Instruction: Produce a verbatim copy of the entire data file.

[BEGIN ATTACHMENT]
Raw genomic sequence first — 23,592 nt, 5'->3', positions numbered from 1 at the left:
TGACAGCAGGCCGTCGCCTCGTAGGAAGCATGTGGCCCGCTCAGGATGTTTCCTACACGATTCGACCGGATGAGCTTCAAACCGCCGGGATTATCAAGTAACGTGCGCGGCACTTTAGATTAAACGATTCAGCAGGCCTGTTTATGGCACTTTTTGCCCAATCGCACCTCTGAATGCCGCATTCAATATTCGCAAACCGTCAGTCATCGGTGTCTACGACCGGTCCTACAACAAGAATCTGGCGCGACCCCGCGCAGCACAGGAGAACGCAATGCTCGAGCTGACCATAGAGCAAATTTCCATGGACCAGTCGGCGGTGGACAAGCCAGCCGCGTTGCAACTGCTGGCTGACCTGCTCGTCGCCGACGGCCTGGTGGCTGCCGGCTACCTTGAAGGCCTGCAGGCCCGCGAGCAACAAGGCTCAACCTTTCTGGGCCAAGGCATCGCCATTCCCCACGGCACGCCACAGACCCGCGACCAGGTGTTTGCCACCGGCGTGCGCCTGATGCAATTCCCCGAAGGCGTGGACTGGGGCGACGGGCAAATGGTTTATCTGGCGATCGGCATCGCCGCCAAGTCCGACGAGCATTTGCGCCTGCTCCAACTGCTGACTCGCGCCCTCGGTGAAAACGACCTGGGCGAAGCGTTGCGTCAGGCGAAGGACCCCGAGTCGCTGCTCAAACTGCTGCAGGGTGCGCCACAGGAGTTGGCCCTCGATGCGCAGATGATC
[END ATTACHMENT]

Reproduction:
Raw genomic sequence first — 23,592 nt, 5'->3', positions numbered from 1 at the left:
TGACAGCAGGCCGTCGCCTCGTAGGAAGCATGTGGCCCGCTCAGGATGTTTCCTACACGATTCGACCGGATGAGCTTCAAACCGCCGGGATTATCAAGTAACGTGCGCGGCACTTTAGATTAAACGATTCAGCAGGCCTGTTTATGGCACTTTTTGCCCAATCGCACCTCTGAATGCCGCATTCAATATTCGCAAACCGTCAGTCATCGGTGTCTACGACCGGTCCTACAACAAGAATCTGGCGCGACCCCGCGCAGCACAGGAGAACGCAATGCTCGAGCTGACCATAGAGCAAATTTCCATGGACCAGTCGGCGGTGGACAAGCCAGCCGCGTTGCAACTGCTGGCTGACCTGCTCGTCGCCGACGGCCTGGTGGCTGCCGGCTACCTTGAAGGCCTGCAGGCCCGCGAGCAACAAGGCTCAACCTTTCTGGGCCAAGGCATCGCCATTCCCCACGGCACGCCACAGACCCGCGACCAGGTGTTTGCCACCGGCGTGCGCCTGATGCAATTCCCCGAAGGCGTGGACTGGGGCGACGGGCAAATGGTTTATCTGGCGATCGGCATCGCCGCCAAGTCCGACGAGCATTTGCGCCTGCTCCAACTGCTGACTCGCGCCCTCGGTGAAAACGACCTGGGCGAAGCGTTGCGTCAGGCGAAGGACCCCGAGTCGCTGCTCAAACTGCTGCAGGGTGCGCCACAGGAGTTGGCCCTCGATGCGCAGATGATC